Skip Navigation

Close and don't show again.

Your browser is out of date.

You may not get the full experience here on National Journal.

Please upgrade your browser to any of the following supported browsers:

Reveal Navigation

Behold! The Cherry Blossom Behold! The Cherry Blossom Behold! The Cherry Blossom Behold! The Cherry Blosso...

This ad will end in seconds
Close X

Not a member? Learn More »

Forget Your Password?

Don't have an account? Register »

Reveal Navigation



Behold! The Cherry Blossom

If you don't understand the appeal of D.C.'s famous blooms, you will after seeing these photos.

Cherry blossoms begin to open Sunday, April 7, 2013, in Washington. Peak blossom time has been postponed by chilly weather. (AP Photo/Carolyn Kaster)

When Li'l Sebastian comes to Pawnee, Ind., the fictional town on the NBC show Parks and Recreation, the whole town freaks out. He's a fantastic miniature horse that Pawnee and its tourists are inexplicably drawn to, by either his natural beauty or mass hysteria. Crowds assemble in his presence; grown men break down in pony-loving shrieks. There are souvenirs and "I met Li'l Sebastian" T-shirts. Everyone wins. Sebastian is also a financial boon to the city, acting as the centerpiece to the local harvest festival. (Here's a demonstration of Li'l Sebastian's power from the show.)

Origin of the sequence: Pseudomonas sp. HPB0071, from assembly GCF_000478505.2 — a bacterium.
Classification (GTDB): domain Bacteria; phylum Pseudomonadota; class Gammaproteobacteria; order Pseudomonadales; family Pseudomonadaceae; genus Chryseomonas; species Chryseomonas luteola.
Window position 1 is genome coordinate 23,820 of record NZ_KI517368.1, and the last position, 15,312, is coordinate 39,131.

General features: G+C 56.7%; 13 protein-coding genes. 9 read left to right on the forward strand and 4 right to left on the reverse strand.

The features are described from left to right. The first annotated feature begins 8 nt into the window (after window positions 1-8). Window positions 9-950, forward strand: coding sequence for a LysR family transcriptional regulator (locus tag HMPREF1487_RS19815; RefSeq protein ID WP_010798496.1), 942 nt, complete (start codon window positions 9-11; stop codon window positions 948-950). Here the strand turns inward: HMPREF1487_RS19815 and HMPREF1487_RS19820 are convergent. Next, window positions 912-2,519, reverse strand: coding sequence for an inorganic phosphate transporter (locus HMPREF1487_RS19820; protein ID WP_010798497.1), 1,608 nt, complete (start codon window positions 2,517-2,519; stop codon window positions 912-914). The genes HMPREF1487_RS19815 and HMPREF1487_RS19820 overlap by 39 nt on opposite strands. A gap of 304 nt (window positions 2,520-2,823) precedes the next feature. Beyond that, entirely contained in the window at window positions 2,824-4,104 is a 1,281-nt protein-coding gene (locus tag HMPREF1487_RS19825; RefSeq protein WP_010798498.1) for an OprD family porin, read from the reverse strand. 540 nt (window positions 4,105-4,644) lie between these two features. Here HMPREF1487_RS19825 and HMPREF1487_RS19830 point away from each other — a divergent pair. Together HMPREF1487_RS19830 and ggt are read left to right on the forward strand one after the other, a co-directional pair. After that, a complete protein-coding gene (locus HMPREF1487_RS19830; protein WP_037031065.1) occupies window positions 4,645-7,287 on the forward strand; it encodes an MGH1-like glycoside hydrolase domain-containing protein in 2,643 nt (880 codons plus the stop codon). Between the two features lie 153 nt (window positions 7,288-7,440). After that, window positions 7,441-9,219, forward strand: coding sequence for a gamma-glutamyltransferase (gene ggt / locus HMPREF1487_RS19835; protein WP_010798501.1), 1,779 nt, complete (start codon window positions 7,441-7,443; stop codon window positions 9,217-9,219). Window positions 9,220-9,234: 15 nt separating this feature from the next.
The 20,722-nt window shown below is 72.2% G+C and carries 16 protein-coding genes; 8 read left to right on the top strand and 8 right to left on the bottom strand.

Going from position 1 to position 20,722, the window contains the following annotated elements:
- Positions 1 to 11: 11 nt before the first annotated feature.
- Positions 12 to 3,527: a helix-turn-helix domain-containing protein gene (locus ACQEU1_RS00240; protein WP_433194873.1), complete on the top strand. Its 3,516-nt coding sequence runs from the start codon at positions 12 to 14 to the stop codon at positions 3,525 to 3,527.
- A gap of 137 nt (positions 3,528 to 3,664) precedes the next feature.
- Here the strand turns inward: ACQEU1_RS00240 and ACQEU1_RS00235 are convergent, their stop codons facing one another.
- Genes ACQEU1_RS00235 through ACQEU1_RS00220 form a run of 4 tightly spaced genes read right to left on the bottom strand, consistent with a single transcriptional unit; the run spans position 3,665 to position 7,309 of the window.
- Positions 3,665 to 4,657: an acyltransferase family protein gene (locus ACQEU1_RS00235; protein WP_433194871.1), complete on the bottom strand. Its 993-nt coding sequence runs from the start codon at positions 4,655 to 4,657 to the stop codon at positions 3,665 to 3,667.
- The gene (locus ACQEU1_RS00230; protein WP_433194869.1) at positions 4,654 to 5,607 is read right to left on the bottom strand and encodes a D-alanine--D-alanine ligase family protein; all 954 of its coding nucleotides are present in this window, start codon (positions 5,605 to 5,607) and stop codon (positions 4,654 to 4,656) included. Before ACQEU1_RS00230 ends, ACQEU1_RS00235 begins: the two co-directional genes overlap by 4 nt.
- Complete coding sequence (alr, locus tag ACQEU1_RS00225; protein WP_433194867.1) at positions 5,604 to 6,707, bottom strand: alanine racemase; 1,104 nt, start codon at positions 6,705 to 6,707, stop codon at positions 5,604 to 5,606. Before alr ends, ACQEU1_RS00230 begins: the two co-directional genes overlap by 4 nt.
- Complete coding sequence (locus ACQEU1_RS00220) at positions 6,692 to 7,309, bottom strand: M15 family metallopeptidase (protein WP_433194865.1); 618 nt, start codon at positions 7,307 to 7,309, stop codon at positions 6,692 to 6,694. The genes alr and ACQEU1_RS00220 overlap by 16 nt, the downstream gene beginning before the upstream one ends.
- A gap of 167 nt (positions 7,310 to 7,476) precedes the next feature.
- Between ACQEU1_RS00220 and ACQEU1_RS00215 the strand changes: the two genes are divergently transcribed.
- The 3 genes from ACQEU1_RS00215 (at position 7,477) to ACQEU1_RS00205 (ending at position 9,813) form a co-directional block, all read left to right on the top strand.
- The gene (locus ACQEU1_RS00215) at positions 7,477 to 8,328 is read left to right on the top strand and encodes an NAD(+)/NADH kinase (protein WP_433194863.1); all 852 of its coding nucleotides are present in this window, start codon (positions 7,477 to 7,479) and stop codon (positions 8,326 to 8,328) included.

Perhaps the writers of Parks and Recreation found some inspiration for Sebastian and the opportunism surrounding marvels of nature from D.C's Cherry Blossom Festival. 


Cherry-blossom season in D.C. is a delightful time when millions of tourists descend on the capital city to clog up the subway system and stand on the left side of escalators. (Note to teachers leading school trips: DO NOT attempt to load 25 students on to a rush-hour Metro train. Someone will get lost, and it's not the child's fault.) Opening before other trees regain their foliage, the cherry blossom is symbolic because it is seen to be one of the first signs of spring.


The pink-and-white blooms command no small power over people. About 1 million or so come every year to see the blossoms.


Devotion for the trees goes back decades. Fearing that they would be chopped down to make way for the Jefferson Memorial in 1938, a group of 150 women chained themselves to the trees. The secretary of the Interior got them away by serving them lunch and endless cups of coffee until the women's bladders couldn't take it.


So what's the big deal? See for yourselves below:

(AP Photo/Carolyn Kaster)


(AP Photo/Carolyn Kaster)


(AP Photo/Carolyn Kaster)


(AP Photo/Carolyn Kaster)


(AP Photo/Carolyn Kaster)


(AP Photo/Julio Cortez)

Get us in your feed.
comments powered by Disqus